Invite two-way communication with every email
When you’re using email marketing to communicate with your audience — as in, you’re not just trying to sell them stuff — you’re building customer relationships. And relationships flourish when two parties engage in a dialogue. That’s true of your best personal friendships, and it’s also true in business.
Email communication is a great way to let subscribers know more about your expertise, business, service, or organization. But if you’re only using it as a one-way street to spread your message, you’re missing out on a wonderful opportunity to engage with your readers and build long-term, trusted relationships. That’s important because..
- Asking your audience to talk back to you shows you care about what they think.
- It helps you create highly relevant, valuable, targeted content and more effective email marketing campaigns.
- You’ll get timely insights on how their needs are changing and the intelligence you need to make smarter business decisions.
- You’ll open a two-way dialogue and build more trust with your readers. The bottom line is: Every email you send should have at least one clear mechanism for reader response. Here are five ways to ask for reader feedback and spark two-way conversation with all your email communications.
1. “Welcome! How did you find us?”
The best place to start asking for reader feedback is at the point of connection — your welcome email letter. Warm it up by telling readers what they can expect to receive now that they’ve subscribed to your newsletter. Then ask them to email you info about how they heard about your business. Learning how new customers find you lets you channel your marketing efforts and dollars into the most effective outlets.
2. “Send us your thoughts, concerns, ideas, pet peeves, etc.”
Every email communication should have a link inviting recipients to talk back to you. A simple “What’s on your mind? We’d like to hear from you” can get the conversation started. Or tailor the question to something that’s happening in the news or your industry today.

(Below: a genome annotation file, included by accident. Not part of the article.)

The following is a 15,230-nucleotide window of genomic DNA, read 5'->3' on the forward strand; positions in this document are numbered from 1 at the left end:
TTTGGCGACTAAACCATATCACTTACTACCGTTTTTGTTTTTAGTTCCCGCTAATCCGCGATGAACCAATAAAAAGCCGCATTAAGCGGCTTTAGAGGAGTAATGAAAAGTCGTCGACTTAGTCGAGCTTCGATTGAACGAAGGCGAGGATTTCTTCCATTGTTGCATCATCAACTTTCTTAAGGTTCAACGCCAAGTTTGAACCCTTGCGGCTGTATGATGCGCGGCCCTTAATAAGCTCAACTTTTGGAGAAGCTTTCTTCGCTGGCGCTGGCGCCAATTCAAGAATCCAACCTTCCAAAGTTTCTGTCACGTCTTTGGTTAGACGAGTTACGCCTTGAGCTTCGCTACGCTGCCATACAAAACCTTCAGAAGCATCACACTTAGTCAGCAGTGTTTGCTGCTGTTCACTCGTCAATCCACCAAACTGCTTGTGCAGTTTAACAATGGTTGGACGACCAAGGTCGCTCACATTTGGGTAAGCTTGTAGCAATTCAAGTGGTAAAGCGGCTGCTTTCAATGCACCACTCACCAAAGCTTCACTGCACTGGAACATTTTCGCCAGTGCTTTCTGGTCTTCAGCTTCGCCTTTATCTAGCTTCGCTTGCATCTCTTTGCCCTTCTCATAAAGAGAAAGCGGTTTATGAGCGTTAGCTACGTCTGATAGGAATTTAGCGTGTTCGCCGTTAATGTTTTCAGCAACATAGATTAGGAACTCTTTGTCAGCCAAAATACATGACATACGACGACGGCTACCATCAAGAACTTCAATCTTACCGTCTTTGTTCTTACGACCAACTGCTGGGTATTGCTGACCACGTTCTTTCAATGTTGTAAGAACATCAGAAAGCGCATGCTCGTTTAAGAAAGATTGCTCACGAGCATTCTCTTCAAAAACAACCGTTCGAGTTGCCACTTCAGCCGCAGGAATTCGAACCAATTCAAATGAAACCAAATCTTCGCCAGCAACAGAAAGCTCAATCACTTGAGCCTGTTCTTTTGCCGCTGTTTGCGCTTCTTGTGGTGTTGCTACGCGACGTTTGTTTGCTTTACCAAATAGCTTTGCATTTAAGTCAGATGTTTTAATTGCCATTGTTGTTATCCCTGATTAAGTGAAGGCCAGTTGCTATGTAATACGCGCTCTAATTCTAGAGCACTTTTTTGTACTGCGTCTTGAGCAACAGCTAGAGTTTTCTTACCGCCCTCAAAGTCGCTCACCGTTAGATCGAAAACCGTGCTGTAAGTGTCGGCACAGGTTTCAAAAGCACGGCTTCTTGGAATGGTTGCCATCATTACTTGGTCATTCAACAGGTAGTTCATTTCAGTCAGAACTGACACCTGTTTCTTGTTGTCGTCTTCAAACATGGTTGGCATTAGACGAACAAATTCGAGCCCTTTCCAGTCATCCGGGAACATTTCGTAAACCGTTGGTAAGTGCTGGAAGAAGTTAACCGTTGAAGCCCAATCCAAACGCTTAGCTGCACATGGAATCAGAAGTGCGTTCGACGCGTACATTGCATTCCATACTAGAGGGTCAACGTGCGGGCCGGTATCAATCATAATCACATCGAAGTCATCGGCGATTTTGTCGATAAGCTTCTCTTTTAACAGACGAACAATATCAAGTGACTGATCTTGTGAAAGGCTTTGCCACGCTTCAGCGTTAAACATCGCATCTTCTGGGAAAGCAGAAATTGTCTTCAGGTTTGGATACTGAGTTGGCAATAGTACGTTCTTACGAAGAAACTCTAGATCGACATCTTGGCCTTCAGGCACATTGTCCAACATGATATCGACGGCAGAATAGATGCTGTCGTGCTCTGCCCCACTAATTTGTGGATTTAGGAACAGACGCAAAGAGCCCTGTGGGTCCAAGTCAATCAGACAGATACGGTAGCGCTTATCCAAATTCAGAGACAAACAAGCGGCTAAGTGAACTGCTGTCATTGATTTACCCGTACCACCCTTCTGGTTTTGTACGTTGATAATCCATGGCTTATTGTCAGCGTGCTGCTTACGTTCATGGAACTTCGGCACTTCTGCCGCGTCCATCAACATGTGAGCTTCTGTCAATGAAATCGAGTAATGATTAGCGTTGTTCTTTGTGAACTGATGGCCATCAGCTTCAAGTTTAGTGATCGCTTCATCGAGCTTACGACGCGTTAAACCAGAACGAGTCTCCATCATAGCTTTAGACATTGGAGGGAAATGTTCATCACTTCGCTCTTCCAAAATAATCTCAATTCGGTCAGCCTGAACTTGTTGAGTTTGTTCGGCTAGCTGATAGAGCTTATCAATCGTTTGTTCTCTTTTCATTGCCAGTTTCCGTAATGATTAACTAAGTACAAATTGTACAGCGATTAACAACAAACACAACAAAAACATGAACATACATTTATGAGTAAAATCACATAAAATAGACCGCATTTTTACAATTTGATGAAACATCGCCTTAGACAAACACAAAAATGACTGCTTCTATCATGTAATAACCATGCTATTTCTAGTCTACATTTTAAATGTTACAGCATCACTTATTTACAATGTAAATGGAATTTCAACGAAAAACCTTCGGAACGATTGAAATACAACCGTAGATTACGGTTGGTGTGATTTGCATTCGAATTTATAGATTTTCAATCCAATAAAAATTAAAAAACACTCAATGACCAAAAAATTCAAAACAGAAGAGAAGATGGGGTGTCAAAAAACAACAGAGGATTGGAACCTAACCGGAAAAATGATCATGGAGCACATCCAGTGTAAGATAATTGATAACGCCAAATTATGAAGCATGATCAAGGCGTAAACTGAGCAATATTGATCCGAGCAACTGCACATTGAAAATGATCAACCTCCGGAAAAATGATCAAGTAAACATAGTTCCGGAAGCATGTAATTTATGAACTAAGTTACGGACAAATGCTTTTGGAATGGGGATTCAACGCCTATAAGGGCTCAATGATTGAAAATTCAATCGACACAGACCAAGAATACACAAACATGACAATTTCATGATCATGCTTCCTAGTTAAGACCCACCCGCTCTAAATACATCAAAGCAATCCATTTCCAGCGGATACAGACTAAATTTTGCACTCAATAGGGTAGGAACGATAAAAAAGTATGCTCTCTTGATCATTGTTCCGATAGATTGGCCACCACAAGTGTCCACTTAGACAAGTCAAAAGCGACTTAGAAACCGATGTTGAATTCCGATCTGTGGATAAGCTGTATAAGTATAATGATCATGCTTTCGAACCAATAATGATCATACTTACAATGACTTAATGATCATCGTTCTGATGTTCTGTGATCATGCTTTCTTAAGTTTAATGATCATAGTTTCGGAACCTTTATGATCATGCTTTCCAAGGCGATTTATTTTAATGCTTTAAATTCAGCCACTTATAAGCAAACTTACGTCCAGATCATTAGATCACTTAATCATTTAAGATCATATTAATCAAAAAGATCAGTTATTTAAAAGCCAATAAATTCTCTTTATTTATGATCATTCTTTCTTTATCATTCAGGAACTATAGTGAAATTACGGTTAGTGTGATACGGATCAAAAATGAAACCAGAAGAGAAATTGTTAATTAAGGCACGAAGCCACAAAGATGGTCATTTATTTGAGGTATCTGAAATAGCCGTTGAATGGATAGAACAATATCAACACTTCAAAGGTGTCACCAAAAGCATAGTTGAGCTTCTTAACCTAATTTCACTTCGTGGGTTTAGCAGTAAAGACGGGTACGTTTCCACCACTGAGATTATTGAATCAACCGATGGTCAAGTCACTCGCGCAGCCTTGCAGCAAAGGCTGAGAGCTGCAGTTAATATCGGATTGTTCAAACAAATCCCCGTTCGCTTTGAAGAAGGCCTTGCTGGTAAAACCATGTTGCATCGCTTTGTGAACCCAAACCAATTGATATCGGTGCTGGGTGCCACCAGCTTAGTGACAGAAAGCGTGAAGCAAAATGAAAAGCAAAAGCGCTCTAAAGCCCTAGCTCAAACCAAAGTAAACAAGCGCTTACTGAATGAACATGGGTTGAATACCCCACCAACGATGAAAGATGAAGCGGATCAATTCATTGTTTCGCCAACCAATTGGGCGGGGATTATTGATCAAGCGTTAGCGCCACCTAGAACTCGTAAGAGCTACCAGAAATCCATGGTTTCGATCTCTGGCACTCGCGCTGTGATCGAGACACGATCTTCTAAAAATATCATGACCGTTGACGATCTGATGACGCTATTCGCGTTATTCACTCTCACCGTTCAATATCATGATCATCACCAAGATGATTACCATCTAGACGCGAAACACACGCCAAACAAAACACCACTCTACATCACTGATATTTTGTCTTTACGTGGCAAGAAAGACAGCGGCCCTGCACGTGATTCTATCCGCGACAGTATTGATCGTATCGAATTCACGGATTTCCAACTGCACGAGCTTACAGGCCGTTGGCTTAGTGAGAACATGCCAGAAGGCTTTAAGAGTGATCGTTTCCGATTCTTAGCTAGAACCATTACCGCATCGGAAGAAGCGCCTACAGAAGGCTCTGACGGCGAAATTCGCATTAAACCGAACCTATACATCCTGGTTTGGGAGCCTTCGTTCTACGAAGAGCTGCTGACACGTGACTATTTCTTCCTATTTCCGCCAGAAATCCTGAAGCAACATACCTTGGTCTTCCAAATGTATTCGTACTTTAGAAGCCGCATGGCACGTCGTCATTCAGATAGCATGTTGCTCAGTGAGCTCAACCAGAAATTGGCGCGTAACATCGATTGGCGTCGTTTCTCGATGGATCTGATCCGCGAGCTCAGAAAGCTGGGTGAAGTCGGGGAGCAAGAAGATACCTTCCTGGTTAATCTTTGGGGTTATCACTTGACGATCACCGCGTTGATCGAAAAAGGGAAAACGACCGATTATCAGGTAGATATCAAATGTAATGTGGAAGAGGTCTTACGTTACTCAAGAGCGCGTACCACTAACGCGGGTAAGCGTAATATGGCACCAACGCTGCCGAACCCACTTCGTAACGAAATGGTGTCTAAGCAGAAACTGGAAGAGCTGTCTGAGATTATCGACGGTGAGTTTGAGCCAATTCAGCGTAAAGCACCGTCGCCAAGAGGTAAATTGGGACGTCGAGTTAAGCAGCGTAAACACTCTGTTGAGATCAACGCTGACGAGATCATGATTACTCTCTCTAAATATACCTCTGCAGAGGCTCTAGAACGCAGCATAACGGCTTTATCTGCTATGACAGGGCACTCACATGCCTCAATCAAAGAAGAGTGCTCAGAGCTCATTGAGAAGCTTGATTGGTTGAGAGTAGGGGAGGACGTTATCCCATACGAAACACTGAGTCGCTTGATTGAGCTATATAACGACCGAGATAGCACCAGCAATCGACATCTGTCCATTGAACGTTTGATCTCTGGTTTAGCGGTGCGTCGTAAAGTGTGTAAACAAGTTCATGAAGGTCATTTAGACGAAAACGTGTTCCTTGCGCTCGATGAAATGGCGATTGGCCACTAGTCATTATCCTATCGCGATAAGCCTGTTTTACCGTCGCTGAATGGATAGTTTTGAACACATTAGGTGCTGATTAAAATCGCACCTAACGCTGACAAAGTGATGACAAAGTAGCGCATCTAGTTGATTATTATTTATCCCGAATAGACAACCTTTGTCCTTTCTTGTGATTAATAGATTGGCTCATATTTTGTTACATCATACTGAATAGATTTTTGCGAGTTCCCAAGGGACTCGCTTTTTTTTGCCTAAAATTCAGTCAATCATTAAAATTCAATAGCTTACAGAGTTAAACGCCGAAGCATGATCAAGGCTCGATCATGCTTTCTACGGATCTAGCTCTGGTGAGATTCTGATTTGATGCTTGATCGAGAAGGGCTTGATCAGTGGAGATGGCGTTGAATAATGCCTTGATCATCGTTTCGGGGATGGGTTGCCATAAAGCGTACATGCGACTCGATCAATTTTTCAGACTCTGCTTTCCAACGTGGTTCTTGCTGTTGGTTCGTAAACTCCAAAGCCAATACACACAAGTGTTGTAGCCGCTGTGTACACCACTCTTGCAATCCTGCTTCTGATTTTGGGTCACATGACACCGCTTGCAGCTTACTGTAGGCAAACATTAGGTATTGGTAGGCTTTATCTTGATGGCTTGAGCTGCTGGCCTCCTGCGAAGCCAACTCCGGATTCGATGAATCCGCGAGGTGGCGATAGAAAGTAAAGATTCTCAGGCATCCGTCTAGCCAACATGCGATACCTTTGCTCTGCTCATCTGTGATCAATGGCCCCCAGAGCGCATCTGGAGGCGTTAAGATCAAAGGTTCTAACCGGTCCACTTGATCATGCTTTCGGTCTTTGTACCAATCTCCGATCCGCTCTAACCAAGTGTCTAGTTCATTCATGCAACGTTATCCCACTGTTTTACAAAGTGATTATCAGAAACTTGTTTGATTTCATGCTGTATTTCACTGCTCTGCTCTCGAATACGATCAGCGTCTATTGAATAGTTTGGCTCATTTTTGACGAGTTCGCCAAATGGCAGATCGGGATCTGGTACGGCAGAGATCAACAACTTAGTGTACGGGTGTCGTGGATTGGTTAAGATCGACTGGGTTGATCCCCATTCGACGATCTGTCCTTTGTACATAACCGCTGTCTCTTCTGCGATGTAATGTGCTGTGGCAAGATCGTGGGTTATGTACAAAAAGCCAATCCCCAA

3. “What kind of information do you want to hear from us?”
Survey or ask readers about the five most important topics they want to read about in your newsletter, so you can deliver highly relevant, valuable content. Tell them you’ll report on the results in a future issue. Feedback on content also allows you to segment your audience into smaller, more targeted groups. You can send readers only the content they are interested in.
4. “Stump the experts.”
Invite readers to stump you with their best questions. Suggest areas to ask about, such as uses for your products, or interesting, popular, or challenging aspects of your services — the things customers most often ask you about face to face. Tell readers you’ll give them credit if you answer their questions in your newsletter. And as thanks, you can send them a small gift, such as a pen, refrigerator magnet, desk calendar, or sticky note pad with your company logo on it.
5. “Share your success story.”
Here’s another type of “reader challenge” that fosters conversation, touts your products or services, and generates great content: Invite customers to share their success stories with you — ways your products or services have solved problems and improved their lives. Publish the best ones, credit the authors, and send the winners a fun freebie.
Getting the Conversation Started
Take a look at your next email marketing campaign. If it doesn’t contain a way for readers to “talk back” to you, pick one of the ideas above and integrate it into your communication. Get creative, be conversational, and have fun with it! Now is an opportune time, as people say good-bye to summer and settle into their fall schedules. Find out how people are feeling about the economy now and looking ahead to 2010. Not only will you get feedback that’s critical to making smart business decisions, you’ll get ideas that will help make your email communications — and your customer relationships — come to life.